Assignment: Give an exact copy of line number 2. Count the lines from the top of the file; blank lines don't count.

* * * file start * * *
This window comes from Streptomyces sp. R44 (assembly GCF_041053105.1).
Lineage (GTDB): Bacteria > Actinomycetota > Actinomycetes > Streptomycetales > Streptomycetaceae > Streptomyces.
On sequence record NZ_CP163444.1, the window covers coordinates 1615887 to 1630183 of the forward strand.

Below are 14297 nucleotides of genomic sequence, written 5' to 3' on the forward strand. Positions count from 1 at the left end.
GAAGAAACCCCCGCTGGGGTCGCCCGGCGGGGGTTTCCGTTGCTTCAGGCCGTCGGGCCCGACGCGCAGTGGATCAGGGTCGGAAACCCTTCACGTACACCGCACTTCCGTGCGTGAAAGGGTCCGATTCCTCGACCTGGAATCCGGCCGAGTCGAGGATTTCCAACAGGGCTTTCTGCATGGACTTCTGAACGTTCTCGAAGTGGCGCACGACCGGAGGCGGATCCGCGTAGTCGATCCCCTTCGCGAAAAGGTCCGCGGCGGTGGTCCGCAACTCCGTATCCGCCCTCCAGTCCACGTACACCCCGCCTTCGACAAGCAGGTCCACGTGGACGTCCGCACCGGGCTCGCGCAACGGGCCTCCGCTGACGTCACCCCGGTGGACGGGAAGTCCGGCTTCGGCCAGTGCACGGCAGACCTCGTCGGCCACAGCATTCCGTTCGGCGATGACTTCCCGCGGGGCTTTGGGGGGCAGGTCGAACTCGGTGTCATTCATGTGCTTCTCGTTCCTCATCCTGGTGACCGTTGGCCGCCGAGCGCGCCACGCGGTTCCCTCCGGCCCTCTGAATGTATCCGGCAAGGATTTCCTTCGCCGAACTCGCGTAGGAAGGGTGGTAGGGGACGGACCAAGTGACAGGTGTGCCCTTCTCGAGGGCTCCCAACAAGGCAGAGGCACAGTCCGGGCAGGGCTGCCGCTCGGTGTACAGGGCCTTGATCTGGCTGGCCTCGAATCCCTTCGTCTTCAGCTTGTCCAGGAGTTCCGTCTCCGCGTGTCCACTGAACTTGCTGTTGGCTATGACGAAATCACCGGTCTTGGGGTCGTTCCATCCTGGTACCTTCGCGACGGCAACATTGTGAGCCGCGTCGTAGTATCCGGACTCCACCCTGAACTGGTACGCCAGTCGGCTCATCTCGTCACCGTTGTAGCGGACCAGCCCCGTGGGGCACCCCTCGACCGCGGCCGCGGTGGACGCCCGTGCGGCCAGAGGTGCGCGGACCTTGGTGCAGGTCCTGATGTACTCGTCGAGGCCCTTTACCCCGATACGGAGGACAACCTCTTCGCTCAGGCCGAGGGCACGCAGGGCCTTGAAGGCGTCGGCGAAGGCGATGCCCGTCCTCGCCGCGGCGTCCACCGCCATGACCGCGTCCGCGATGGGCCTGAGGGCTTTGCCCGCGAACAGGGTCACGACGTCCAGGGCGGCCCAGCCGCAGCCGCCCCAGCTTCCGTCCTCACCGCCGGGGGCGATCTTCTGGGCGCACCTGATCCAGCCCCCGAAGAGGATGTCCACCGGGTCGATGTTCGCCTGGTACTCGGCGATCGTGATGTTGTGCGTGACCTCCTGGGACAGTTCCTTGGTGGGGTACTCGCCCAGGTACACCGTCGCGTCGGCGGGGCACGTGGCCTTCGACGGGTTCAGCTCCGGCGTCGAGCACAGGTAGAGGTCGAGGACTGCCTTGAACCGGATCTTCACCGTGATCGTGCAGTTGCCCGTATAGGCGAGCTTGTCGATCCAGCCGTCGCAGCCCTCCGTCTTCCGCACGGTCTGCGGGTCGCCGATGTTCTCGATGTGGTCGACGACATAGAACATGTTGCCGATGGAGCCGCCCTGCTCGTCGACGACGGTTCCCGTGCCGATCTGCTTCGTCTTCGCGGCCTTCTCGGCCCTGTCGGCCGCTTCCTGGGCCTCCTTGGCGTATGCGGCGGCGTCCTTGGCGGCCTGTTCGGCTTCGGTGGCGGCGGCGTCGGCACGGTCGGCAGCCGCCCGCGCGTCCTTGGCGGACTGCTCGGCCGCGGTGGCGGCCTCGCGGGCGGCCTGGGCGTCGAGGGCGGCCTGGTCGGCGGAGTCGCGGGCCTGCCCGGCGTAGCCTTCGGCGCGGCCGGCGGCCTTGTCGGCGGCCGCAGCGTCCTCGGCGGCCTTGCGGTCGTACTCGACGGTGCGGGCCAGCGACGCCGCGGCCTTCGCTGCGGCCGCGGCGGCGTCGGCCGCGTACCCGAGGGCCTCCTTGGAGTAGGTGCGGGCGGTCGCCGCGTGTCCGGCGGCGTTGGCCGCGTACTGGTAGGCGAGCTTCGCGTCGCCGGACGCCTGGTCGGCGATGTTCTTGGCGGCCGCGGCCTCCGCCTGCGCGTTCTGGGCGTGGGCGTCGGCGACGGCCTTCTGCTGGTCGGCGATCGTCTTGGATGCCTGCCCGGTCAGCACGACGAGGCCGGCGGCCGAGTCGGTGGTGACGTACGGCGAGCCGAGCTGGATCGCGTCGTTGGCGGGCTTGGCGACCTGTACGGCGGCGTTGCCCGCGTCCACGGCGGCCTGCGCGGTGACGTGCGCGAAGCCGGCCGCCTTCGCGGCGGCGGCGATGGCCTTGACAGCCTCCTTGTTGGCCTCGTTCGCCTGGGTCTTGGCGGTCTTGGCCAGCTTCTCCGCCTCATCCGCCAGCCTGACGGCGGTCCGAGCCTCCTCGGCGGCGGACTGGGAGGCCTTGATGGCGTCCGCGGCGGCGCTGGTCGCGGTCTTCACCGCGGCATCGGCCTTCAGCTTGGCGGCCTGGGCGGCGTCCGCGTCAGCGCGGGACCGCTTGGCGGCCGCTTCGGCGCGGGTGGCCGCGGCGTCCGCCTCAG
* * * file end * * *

Lineage (GTDB): Bacteria > Actinomycetota > Actinomycetes > Streptomycetales > Streptomycetaceae > Streptomyces.